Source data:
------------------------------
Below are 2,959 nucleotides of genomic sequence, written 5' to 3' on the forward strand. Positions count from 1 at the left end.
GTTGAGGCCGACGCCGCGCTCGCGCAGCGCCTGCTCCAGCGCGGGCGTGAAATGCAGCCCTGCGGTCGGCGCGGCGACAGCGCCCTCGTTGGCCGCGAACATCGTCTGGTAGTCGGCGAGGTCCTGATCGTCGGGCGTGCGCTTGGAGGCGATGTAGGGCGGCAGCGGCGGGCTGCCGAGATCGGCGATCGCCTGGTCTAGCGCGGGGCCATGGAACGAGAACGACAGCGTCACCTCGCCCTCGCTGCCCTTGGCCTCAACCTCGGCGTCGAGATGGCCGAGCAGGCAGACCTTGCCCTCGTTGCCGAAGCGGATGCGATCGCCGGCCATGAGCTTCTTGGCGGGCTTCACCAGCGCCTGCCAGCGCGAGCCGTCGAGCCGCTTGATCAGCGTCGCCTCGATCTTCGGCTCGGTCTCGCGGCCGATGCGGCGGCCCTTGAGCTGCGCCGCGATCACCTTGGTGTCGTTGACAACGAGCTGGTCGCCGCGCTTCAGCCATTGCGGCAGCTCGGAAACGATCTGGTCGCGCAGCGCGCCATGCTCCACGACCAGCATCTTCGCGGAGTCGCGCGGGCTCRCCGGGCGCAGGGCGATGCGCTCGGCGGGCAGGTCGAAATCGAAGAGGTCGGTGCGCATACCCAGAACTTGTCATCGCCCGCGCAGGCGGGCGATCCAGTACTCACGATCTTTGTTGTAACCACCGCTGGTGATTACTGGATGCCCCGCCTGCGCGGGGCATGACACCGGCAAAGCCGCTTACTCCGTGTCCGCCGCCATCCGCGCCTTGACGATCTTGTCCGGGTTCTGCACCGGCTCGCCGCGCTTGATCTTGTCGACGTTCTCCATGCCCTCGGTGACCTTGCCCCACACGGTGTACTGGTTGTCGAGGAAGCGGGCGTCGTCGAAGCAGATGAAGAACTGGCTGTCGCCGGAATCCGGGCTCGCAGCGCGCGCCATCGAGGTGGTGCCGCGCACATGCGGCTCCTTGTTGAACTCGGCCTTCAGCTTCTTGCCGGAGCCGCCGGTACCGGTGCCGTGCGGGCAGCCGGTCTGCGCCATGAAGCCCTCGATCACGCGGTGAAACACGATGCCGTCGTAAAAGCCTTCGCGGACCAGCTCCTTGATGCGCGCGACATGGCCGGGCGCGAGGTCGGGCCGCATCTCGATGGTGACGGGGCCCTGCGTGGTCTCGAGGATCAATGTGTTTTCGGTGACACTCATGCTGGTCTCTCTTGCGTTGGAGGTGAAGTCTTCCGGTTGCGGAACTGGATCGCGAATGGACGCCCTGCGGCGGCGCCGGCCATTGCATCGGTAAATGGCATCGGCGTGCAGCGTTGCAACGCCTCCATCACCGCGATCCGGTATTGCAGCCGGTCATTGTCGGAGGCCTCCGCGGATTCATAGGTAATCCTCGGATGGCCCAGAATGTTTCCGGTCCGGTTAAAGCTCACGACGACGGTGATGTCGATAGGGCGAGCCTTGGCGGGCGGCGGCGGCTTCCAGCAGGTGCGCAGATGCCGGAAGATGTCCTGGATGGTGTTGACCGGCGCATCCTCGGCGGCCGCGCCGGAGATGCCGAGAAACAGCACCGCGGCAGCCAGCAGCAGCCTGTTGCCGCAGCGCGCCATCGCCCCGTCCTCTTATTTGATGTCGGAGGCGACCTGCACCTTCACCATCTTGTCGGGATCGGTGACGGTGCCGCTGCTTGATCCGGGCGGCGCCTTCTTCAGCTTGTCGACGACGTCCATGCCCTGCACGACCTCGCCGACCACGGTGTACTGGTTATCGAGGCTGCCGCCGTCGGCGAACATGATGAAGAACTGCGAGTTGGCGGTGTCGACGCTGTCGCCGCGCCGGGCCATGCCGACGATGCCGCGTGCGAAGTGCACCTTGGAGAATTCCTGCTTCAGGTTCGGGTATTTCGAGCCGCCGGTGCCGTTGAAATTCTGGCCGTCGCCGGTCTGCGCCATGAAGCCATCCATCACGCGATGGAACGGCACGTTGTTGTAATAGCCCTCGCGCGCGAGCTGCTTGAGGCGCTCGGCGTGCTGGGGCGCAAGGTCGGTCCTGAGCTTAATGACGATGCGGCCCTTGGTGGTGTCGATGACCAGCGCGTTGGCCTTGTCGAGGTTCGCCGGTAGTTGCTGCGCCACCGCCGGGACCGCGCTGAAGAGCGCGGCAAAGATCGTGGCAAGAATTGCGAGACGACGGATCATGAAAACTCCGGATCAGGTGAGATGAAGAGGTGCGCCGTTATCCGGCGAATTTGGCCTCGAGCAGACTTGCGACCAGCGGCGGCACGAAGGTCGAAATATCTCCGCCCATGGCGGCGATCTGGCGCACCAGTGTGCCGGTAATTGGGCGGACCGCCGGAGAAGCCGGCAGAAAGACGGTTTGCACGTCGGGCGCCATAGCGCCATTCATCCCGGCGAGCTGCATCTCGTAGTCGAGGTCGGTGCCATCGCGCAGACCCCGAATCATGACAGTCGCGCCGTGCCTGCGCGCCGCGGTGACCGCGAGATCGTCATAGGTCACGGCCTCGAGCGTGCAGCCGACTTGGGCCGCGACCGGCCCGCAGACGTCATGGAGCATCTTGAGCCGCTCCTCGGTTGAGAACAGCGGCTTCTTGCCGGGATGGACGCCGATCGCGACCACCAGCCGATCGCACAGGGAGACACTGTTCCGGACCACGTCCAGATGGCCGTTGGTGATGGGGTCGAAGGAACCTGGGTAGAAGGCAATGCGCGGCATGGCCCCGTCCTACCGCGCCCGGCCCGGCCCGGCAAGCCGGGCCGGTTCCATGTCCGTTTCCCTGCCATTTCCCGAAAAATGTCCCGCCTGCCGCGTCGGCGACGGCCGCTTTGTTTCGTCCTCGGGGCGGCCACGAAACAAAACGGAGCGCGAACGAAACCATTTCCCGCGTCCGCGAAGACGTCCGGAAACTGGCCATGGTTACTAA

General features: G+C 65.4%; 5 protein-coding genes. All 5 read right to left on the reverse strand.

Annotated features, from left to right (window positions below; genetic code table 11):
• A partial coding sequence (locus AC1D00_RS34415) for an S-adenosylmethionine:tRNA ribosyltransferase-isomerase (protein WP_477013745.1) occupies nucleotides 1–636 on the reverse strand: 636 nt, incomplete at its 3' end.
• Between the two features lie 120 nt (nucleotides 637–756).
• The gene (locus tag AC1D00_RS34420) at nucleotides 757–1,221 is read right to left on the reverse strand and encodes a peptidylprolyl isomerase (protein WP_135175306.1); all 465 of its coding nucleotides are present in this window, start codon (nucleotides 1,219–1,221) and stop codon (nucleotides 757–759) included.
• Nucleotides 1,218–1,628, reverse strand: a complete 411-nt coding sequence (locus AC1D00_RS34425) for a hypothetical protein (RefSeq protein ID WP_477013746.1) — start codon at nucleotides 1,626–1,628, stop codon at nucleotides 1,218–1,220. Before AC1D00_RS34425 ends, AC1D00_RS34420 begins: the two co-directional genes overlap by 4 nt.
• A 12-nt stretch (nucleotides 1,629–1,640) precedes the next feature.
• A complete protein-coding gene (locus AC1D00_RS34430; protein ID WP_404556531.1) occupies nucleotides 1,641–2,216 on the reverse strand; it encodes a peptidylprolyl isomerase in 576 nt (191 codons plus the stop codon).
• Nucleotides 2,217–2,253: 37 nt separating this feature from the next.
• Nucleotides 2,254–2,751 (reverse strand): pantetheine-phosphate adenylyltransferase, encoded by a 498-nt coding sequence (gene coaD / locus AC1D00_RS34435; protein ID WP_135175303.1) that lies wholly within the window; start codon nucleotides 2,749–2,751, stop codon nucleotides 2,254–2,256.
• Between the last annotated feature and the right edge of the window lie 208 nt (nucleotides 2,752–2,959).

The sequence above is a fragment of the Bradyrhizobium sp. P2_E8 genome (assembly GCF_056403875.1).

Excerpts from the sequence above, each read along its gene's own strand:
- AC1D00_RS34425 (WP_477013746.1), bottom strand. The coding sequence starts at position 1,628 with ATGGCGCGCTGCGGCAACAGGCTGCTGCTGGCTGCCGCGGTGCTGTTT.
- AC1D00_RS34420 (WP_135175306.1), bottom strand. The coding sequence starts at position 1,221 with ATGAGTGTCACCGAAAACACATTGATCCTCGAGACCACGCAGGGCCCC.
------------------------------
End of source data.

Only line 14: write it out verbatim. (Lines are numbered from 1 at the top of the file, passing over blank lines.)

The sequence above is a fragment of the Bradyrhizobium sp. P2_E8 genome (assembly GCF_056403875.1).